Exploration and discovery are the key processes in identity formation over the lifespan. Freedom for exploration and discovery may be supported or stifled by the experiences of one’s past. However, research shows that childhood experiences, specifically traumatic ones, influence identity exploration later in life. In addition, attachment with caregivers can foster or diminish exploration and discovery in adolescence.

If all goes well, the individual feels secure enough in their attachment to explore their values and examine his or her world through those values. Knowing that there is a safe place to land allows them to explore new territories. Adolescents who are identity-achieved, those who have taken the time to explore and make commitments, are more likely to experience a secure attachment than their peers in other identity status categories (Kroger, 2007). Because a feeling of safety and security was never established for children with disorganized attachment, they may be more hesitant to seek out novel experiences.

Despite traumatic experiences and disorganized attachment in childhood, it is hypothesized that a supportive environment in the teen years can facilitate exploration and discovery. Robert Kegan proposed that the optimal holding environment can support adolescents as they develop their identity. Adults in the adolescent’s life play a key role in the formation of the holding environment. An optimal holding environment, whether it be the family, school, clinician, or community, accepts the adolescent and his or her capacity. Moreover, the caregivers responsible for the holding environment should insist on recognizing the individual as a distinct and independent person who is responsible for one’s own life and self-authorship (Kegan, 1984).

According to Kegan, adolescents are unable to distinguish the self from others, and therefore define themselves by their relationships. During this developmental period, adolescents are quite vulnerable to the influences of those within their immediate social environments (Kegan, 1984). The self is embedded in its need for another’s approval and is unable to gain perspective or step out of this shared reality. This dynamic makes it very difficult for the adolescent to express anger and/or conflicting feelings with the peers with whom they are relating. This is because such expression threatens the disruption of the very relationship with is the self.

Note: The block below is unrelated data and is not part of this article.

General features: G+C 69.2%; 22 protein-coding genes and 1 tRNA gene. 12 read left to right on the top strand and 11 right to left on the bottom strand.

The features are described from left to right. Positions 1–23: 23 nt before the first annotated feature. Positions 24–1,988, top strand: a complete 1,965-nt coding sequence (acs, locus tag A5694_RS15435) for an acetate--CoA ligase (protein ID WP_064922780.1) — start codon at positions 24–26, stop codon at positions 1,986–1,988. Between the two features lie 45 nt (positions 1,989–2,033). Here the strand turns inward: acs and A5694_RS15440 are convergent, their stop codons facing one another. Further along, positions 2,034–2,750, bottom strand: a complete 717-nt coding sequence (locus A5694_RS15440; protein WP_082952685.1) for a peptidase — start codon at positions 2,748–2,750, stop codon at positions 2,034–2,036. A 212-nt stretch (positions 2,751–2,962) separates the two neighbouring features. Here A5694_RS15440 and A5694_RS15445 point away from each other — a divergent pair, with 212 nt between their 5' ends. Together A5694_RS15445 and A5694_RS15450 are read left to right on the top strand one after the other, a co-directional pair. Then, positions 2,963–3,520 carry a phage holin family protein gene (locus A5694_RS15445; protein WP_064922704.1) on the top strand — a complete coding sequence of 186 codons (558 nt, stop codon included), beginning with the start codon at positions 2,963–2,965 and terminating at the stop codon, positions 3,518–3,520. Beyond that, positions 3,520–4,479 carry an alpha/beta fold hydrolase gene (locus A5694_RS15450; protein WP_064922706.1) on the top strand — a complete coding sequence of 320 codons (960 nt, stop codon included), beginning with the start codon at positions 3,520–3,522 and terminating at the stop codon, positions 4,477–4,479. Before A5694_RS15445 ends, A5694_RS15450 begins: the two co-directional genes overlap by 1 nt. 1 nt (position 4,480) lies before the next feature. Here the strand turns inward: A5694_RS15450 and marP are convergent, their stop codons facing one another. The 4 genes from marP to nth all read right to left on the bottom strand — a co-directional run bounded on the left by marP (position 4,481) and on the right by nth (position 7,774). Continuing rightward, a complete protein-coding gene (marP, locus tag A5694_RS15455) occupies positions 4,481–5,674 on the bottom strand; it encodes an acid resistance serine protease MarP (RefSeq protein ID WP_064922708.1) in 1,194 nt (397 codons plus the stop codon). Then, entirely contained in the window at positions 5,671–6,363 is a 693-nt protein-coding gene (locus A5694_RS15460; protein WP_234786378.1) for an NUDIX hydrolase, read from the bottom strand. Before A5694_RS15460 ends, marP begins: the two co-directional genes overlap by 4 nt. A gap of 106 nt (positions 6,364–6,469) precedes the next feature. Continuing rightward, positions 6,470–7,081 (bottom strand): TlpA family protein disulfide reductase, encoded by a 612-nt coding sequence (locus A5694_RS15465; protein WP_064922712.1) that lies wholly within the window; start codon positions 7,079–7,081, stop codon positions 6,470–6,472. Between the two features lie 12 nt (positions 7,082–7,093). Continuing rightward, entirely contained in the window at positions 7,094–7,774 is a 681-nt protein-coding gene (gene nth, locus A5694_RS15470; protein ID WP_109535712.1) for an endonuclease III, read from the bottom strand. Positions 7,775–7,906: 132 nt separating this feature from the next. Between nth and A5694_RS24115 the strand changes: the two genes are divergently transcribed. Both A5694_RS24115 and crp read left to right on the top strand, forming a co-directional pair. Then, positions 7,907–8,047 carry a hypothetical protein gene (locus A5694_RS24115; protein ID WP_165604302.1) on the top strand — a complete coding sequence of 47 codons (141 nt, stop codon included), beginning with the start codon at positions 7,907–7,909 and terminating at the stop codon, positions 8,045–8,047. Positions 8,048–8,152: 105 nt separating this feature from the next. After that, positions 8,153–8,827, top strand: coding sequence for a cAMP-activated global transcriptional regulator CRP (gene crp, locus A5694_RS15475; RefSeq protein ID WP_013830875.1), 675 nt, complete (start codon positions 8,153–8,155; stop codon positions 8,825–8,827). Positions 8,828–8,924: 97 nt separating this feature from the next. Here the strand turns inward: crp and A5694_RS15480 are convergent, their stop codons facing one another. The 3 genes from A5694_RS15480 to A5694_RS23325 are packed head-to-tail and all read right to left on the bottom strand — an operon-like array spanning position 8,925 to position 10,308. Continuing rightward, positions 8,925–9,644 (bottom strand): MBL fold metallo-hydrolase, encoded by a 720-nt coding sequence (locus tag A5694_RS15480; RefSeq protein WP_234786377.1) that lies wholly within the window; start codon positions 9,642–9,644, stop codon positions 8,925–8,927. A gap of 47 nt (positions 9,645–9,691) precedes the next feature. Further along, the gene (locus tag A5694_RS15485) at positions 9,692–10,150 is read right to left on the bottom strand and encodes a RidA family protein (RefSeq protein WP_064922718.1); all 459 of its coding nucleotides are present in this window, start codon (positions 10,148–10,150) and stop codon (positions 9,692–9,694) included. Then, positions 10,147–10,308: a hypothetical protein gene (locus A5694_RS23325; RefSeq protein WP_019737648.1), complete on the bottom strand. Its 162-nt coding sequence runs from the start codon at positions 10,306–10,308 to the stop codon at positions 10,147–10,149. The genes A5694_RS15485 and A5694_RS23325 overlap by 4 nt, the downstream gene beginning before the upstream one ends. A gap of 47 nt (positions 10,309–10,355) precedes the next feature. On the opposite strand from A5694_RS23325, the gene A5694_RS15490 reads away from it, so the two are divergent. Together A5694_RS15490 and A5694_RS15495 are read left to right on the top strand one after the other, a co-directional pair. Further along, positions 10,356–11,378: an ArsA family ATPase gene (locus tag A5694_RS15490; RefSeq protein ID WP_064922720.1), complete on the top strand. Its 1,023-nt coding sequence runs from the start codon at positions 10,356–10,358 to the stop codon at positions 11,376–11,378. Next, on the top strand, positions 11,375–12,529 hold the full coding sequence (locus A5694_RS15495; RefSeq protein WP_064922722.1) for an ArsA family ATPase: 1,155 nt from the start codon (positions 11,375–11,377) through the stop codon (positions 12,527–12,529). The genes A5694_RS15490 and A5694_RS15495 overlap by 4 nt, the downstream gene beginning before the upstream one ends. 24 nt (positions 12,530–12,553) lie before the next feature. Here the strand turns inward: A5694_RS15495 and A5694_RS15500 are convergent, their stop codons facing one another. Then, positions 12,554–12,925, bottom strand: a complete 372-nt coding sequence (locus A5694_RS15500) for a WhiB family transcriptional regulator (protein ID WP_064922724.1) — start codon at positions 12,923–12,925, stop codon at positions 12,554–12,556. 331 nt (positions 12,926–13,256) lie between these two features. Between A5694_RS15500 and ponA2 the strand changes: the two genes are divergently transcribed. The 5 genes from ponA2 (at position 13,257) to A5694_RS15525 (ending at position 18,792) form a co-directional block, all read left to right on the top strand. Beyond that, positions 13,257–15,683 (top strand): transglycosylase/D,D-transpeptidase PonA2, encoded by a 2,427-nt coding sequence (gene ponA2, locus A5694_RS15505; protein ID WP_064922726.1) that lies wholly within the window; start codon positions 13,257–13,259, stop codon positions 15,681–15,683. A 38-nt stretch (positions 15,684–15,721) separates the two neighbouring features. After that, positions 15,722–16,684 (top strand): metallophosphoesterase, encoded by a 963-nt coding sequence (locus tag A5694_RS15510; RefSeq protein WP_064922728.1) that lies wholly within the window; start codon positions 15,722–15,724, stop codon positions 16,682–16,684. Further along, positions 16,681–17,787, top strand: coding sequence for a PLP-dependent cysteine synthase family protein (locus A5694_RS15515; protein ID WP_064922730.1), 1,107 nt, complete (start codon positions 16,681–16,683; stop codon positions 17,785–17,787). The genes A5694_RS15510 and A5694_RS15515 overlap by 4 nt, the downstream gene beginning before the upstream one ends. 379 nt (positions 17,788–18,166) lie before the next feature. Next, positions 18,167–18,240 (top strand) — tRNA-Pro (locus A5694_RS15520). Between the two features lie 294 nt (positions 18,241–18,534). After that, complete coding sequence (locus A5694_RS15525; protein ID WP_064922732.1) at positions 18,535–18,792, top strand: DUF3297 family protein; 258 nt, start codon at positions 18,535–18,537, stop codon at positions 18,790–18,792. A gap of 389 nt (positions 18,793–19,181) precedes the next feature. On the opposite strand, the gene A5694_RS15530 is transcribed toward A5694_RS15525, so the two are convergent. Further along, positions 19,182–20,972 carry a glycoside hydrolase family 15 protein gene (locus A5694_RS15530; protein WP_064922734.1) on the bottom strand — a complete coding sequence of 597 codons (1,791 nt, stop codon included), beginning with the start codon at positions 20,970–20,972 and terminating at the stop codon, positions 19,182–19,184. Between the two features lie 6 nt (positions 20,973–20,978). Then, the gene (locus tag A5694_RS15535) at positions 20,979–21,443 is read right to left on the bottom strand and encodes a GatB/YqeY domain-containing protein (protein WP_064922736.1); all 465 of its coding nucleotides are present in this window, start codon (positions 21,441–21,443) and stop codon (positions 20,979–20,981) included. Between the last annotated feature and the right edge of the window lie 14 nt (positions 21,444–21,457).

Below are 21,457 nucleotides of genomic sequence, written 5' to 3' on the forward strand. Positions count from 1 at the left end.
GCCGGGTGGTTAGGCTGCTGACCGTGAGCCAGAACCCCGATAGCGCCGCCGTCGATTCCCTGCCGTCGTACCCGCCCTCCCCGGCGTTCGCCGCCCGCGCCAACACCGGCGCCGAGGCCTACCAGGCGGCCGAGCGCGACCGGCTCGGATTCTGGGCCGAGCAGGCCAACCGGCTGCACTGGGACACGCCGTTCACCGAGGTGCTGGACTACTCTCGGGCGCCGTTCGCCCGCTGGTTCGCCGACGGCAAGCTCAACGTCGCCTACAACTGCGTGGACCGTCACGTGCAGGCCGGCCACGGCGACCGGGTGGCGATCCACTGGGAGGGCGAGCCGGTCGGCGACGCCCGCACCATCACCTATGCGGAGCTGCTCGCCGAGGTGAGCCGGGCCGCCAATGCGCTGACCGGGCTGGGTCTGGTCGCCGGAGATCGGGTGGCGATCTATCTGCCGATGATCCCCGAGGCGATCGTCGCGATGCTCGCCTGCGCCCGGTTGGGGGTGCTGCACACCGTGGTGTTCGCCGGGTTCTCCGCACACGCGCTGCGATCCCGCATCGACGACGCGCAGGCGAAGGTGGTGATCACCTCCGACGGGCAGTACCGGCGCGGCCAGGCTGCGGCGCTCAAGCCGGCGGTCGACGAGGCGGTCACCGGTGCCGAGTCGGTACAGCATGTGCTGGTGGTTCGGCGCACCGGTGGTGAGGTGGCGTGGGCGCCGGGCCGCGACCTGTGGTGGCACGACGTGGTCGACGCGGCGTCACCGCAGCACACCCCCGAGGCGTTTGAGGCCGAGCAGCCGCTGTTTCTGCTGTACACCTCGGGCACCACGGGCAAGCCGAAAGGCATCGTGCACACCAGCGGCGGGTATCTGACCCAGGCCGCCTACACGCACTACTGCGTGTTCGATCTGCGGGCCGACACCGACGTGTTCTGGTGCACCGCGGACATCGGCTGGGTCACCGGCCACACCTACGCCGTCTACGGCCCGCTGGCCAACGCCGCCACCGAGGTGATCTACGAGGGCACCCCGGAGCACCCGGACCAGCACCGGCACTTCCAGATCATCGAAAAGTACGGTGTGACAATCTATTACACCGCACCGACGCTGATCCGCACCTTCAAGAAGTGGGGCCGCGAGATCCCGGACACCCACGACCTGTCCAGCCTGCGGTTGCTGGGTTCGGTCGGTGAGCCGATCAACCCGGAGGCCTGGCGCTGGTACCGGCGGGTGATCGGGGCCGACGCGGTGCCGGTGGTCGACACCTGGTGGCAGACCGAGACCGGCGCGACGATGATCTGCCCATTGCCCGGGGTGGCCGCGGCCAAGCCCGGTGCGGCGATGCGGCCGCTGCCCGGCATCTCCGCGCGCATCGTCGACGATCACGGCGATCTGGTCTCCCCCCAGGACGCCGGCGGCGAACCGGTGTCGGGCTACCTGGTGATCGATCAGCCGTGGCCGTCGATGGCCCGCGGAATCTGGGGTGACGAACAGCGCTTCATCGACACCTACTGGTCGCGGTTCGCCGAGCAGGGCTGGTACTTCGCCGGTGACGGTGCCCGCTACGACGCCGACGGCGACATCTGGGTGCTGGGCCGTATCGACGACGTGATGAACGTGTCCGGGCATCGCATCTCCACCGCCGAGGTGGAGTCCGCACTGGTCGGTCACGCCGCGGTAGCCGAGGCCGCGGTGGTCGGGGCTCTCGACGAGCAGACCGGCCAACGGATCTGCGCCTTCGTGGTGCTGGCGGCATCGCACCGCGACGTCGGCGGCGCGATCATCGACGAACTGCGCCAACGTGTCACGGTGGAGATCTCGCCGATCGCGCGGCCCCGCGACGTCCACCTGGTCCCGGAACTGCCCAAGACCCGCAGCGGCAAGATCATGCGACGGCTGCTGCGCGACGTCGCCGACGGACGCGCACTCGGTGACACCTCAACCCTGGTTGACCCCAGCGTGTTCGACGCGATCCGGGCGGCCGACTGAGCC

The caregivers continue to support the adolescent as they transition from defining themselves through others to becoming their own unique characters. In a secure holding environment, this is accomplished by caregivers remaining emotionally available, valuing closeness with the adolescent, and using empathy (Kegan, 1984). A disruption in support, such as the family moving or a therapist leaving, impacts the function of the holding environment (Kegan, 1984).

Kegan (1984) emphasizes how those in the environment must recognize and confirm the balance that adolescents are attempting to maintain as they develop their identities. Kegan (1984) used the imagery of a young adult walking over a bridge to represent the transitions through development. The adolescent can walk slowly and should feel supported on every point during their journey. Aligning with adolescents and allowing them to transition at their own pace is the foundation for a sense of security that will allow them to create their own meaning and values. At Family Guiding, we invite you to consider the adolescents in your life and your role in being supportive of them.



Kegan, R. (1982). The evolving self: Problems and process in human development,

Cambridge, MA: Harvard University Press.

Kroger, J. (2007). Identity development: Adolescence through adulthood (2nd ed.).

Thousand Oaks, CA: Sage.




Photo credit: unsplash-logoSimon Maage

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